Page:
Why I am Running for State Representative

I am running for the state legislature because I believe in fairness and the obligation of the government to protect the most vulnerable among us.

I am running for the state legislature because I believe that our children are entitled to a quality public education and that the state must meet its court-ordered obligation to support our public schools.

I am running for the state legislature because I support efforts to ensure that those who have the right to vote may do so and to broaden voter participation, not restrict it.

I am running for the state legislature because I support policies that will improve the quality of our workforce, strengthen our infrastructure, and enhance public transportation, including rail service.

I am running for the state legislature because common sense should tell us that School Boards should have the right to ban guns from school buildings and property, except for those carried by law enforcement personnel.

I care about strengthening families and giving people tools to determine the direction of their lives.

I retired from my appointed position as Nashua City Clerk, after 16 years of service, in 2015. This is my first campaign for office since then, but it is not my first time running for elective office. I served in the NH House of Representatives in 1973 – 1974, was elected to the NH Constitutional Convention in 1974, and during the 1980s had two unsuccessful campaigns as the Democratic nominee for State Senate in District 14.

I graduated from Bishop Guertin High School in 1968, and the events of that year certainly shaped my political views and focused my political energies. 1968 was the year of North Vietnam’s Tet Offensive, of Martin Luther King, Jr.’s assassination, of Robert F. Kennedy’s assassination, of Russia’s invasion of Czechoslovakia, and of Black athletes protesting at the Summer Olympics by raising their fists during the National Anthem. That June, our graduating class of 18-year-olds knew that some would be going to Vietnam, and not all might come home. And at 18, we did not have the right to vote.

The values of today’s Democratic party are not that different from those of the 70s and 80s. We believe in giving those who are in need a hand up, not a hand out. We believe in quality education. We believe that voting is a right and responsibility and not a privilege. We believe in fighting for the rights of women and minorities. We believe in expanding access to affordable housing. And we believe in, and embrace, the strength of diversity.

As a boy, I remember hearing residents conversing in restaurants, in stores, on buses, and in their workplaces in a variety of languages – French, Greek, Italian, Spanish, and Polish. Today, I know people who have emigrated to the United States, and I believe in their right to feel safe, to enjoy their liberties, and to achieve their aspirations and dreams for themselves and their children…just as our parents, grandparents, and great-grandparents dreamt for us.

These values are not just abstract ideals; they are also personal. My 89-year-old mother is able to live independently in the home she has owned for over 60 years because of government-funded assistance programs. I have a daughter and son-in-law whose family moved out-of-state in search of a better public education for their children and more affordable housing. I have a five-year-old granddaughter who described to me the safety drill she and her classmates had – hiding in a closet – in case “a badman came with a gun.”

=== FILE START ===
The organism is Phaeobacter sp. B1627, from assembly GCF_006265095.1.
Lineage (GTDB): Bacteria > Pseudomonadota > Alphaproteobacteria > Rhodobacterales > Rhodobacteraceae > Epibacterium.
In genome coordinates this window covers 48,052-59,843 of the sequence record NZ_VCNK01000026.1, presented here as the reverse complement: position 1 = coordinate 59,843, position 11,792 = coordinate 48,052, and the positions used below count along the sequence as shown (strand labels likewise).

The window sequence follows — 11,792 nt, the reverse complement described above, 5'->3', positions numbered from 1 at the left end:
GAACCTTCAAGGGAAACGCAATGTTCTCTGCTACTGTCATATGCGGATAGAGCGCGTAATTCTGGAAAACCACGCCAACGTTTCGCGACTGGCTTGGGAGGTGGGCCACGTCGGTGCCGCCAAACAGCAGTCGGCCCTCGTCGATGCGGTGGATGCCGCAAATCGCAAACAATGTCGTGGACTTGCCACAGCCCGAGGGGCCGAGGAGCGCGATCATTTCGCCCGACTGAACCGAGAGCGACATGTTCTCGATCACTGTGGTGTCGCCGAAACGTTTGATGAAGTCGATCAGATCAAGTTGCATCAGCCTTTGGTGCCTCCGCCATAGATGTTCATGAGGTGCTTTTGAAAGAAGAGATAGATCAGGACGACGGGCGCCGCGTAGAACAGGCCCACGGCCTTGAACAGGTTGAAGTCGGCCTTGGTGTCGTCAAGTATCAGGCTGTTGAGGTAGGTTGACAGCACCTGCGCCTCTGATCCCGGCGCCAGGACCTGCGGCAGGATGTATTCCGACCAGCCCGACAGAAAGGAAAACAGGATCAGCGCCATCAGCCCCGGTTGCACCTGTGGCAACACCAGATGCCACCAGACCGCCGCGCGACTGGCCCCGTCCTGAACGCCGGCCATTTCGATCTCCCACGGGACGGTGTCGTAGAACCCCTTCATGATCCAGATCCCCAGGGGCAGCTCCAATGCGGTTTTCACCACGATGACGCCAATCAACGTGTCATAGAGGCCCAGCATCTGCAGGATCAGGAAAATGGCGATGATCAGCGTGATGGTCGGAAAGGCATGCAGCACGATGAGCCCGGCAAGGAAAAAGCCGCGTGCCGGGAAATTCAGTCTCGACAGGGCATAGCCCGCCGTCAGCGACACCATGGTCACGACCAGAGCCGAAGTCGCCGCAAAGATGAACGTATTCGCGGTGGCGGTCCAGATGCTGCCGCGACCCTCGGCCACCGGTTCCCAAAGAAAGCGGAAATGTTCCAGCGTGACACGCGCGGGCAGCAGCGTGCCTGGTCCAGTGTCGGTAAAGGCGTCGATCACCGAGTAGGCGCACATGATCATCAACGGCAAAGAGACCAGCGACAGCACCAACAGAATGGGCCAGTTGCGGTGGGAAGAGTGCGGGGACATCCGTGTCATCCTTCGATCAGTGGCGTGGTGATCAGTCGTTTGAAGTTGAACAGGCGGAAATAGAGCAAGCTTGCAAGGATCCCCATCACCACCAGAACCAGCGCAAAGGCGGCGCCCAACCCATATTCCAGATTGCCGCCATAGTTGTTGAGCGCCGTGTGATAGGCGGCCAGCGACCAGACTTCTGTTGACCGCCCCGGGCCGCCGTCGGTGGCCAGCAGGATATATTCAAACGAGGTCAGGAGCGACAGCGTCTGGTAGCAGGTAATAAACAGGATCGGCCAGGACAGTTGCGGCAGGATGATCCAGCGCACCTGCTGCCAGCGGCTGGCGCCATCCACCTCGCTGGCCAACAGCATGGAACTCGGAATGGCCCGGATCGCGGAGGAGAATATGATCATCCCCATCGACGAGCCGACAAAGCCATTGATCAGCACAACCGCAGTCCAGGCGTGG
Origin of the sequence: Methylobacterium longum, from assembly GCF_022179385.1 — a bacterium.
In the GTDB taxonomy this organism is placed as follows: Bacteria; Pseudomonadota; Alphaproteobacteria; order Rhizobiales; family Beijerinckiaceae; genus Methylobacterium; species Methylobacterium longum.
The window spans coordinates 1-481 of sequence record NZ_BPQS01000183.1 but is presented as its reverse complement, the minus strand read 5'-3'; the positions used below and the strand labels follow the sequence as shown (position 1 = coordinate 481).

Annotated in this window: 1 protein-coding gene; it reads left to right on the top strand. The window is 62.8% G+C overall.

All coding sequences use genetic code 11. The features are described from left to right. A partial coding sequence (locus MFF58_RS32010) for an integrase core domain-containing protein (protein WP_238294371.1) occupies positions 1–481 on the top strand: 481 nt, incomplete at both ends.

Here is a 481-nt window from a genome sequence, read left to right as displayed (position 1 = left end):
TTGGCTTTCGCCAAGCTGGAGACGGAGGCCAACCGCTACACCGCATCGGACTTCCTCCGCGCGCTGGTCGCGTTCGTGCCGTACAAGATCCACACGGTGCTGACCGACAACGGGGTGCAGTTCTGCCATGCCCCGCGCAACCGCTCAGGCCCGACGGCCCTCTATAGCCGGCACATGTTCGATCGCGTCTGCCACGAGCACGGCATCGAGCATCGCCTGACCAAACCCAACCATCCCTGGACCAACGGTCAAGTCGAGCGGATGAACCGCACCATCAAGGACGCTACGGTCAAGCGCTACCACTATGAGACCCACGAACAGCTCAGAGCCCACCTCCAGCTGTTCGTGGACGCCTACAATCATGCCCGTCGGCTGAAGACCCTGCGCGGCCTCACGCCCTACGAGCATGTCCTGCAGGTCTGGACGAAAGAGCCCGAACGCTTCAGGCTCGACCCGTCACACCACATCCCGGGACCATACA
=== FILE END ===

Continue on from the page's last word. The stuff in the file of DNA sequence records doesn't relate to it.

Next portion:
Why am I running for the office of NH State Representative? Because I believe that we need to stay true to what makes New Hampshire, and its people, great. And because I think that, together, we can make a difference.

Families Belong Together: Greeley Park Rally

On June 30th, hundreds of thousands of people across the country, in more than 700 cities and towns, gathered to protest President Trump’s decision to separate children from their parents being held in detention at the border. And although the Administration signed an order that ended family separations prior to the date of the rallies, there remained concerns about reuniting the more than 2,000 children that were already separated from their families, about the question of indefinite retention, and about the President’s call to ignore due process and send families back immediately without an appearance before a federal judge.

Nashua’s “Families Belong Together” rally was held at Greeley Park. Close to 300 people gathered in front of the bandshell for a program that included speakers, prayer, and songs. With the midday heat in the low 90s, those in attendance clustered in front of the stage or in the shade provided by trees along the edges of the bandshell’s lawn area.

Scheduled program participants included Reverend Hank Junkin, Reverend Allison Palm, Dan Weeks, Daniel Pontoh, Alderwoman Shoshanna Kelly, Alejandro Urrutia, Jenn Morton, Brenna Woods, and Mayor Jim Donchess. Several others in attendance, including Ward 8 State Rep. Latha Mangipudi, took to the podium to share their experiences as legal immigrants and to express the pain they would have felt had their children been taken away from them as they entered the United States.

The program was informative and passionate. It is unfortunate that our local newspaper, The Telegraph, did little (if anything) to announce the event, did not send a reporter or photographer over to cover the event, and did not publish an article about the rally in the days following the event. Fortunately, the Families Belong Together rallies were national news, and our residents surely heard about some of the programs that were held coast-to-coast…even if they did not receive any news about what happened at Greeley Park, in the City of Nashua, midday on Saturday, June 30th.